German rabbi; born at Angenrod, in the grand duchy of Hesse-Darmstadt, Nov. 5, 1834; died at Königsberg Oct. 26, 1896. He received elementary instruction in Hebrew from his father, Mayer Bamberger, who was for fifty years a teacher in Angenrod, attended the Realschule in Alsfeld, and Dr. Miller's institute in Fulda. He finished his preparatory education at the gymnasium in Giessen. Afterward he entered the University of Giessen, where he studied philosophy and philology; receiving at the same time instruction in rabbinical branches from Dr. Levi, the local rabbi. After having graduated as Ph.D. at the University of Giessen in 1861, he went to the Breslau Jewish Theological Seminary, where he devoted himself to the study of Jewish theology. He was graduated as rabbi in 1861, and in 1865 he was called to Königsberg as rabbi of the Reform congregation to succeed the late Rabbi Saalschütz. He held this position until his death, devoting himself entirely to philanthropical, educational, and communal work.
Bamberger distinguished himself especially by his untiring efforts for the amelioration of the condition of the Russian Jews, who flocked to Königsberg in large numbers after 1882, when the persecutions assumed a serious extent; but the needs of his own community also found in Bamberger an equally ardent worker. He organized the following societies and institutions: A society to assist indigent Jewish students; the union of the Jewish congregations of East Prussia; a society for the prevention of pauperism; an orphan asylum, known as "Dr. Koch's Waisen-Erziehungs-Anstalt"; a society for providing the poor with fuel; a union of Jewish Sabbath-school teachers in East Prussia; and a society for providing poor school-children with winter clothes. He was also a zealous member of the Alliance Israélite Universelle, which he represented for more than twenty years in eastern Prussia. He was one of the founders of the "Deutsch-Israelitischer Gemeindebund" (Union of German Congregations); and of the Deutscher Rabbiner-Verein (Union of German Rabbis); the latter elected him several times as presiding officer at its meetings.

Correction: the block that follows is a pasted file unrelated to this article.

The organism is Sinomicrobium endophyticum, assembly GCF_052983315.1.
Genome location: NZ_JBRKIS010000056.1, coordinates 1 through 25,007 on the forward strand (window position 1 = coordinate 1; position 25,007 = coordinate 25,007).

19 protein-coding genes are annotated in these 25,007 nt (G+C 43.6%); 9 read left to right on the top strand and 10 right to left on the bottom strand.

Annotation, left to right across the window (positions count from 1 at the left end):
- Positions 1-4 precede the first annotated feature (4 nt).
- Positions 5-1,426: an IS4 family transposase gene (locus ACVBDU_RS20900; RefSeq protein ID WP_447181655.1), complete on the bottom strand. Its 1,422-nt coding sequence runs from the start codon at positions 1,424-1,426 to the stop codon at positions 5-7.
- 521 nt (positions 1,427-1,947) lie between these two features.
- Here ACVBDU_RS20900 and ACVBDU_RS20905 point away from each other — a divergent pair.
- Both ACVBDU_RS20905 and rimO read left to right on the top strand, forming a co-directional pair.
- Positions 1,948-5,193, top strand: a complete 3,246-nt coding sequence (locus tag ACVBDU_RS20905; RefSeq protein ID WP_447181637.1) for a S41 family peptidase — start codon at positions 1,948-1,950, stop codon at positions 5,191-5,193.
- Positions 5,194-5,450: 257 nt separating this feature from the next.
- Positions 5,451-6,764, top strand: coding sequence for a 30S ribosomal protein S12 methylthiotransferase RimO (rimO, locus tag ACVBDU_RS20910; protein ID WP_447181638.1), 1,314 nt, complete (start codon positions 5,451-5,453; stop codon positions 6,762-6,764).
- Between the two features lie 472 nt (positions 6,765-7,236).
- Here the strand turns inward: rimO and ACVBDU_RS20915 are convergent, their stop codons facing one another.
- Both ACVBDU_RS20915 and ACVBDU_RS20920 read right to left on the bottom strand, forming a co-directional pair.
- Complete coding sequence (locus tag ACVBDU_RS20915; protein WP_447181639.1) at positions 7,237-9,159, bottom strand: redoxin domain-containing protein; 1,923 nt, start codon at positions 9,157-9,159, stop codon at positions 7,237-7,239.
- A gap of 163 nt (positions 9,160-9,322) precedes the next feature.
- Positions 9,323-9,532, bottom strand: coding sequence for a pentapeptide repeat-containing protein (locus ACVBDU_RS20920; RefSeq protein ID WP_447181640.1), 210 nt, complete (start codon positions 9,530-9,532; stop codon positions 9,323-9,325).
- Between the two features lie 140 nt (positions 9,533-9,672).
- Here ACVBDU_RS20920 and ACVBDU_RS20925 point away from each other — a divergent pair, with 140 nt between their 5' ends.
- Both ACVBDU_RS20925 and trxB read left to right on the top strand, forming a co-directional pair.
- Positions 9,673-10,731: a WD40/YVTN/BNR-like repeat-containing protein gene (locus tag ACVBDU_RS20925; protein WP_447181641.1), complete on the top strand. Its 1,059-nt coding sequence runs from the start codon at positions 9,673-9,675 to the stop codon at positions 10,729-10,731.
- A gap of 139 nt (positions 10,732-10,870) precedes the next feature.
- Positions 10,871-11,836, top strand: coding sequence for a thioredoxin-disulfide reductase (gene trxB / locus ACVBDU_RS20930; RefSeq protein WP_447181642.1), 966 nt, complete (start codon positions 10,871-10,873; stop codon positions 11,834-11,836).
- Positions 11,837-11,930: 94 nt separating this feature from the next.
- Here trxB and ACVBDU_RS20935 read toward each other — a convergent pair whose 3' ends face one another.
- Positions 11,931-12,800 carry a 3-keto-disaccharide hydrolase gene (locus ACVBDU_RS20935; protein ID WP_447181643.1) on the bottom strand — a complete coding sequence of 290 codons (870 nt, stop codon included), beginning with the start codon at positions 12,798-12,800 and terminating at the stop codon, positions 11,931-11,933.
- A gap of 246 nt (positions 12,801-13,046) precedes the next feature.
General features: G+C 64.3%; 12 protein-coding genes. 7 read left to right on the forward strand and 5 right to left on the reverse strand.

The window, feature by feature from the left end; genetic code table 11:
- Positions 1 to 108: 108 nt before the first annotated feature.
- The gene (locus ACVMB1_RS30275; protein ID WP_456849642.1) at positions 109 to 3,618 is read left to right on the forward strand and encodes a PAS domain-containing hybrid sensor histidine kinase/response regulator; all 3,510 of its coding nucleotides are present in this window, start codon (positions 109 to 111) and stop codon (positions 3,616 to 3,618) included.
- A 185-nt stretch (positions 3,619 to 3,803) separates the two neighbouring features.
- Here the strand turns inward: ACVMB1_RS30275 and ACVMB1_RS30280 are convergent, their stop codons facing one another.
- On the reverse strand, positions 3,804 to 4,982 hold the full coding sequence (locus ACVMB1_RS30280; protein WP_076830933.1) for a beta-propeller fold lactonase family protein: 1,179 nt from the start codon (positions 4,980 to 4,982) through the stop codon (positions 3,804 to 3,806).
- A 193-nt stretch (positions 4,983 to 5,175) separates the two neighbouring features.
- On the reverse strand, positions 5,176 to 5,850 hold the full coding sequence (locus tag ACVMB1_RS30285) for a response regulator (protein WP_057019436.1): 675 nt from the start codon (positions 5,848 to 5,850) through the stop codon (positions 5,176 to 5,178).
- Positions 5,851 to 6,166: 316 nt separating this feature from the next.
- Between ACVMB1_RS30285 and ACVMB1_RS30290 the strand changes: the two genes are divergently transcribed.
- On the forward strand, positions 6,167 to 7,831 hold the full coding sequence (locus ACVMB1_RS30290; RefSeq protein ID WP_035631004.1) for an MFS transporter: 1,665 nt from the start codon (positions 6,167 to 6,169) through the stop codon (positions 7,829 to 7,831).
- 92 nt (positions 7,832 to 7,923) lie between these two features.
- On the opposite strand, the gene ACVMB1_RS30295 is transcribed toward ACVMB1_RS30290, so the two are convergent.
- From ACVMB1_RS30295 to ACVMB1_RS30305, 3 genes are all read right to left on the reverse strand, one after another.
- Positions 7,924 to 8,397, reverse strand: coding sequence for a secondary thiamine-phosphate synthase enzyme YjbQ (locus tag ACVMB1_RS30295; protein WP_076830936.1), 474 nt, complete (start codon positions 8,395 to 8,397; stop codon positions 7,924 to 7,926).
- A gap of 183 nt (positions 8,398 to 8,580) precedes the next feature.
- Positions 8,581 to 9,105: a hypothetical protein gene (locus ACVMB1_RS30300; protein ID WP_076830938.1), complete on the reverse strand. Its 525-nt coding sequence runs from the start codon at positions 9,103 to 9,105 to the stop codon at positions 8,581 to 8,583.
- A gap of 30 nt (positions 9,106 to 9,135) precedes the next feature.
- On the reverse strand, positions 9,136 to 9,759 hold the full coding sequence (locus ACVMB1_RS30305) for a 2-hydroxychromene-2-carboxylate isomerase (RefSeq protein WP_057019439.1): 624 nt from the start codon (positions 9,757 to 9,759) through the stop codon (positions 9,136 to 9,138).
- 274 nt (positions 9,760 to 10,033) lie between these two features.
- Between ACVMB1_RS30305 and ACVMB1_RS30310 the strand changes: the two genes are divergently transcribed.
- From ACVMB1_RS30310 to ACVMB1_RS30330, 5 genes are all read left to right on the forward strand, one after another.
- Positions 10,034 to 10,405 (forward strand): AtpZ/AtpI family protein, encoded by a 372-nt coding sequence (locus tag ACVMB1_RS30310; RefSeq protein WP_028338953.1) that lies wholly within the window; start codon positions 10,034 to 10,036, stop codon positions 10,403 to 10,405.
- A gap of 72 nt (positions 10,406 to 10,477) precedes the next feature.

Bamberger was a man of thorough training, and a forcible speaker, justly esteemed for his tact in public addresses. His death occurred before the dedication of the beautiful new synagogue at Königsberg, for the erection of which he had worked so zealously.
- Allg. Zeit. des Jud. 1896, pp. 532, 533;
- Reform Advocate, Nov. 21, 1896; and private sources.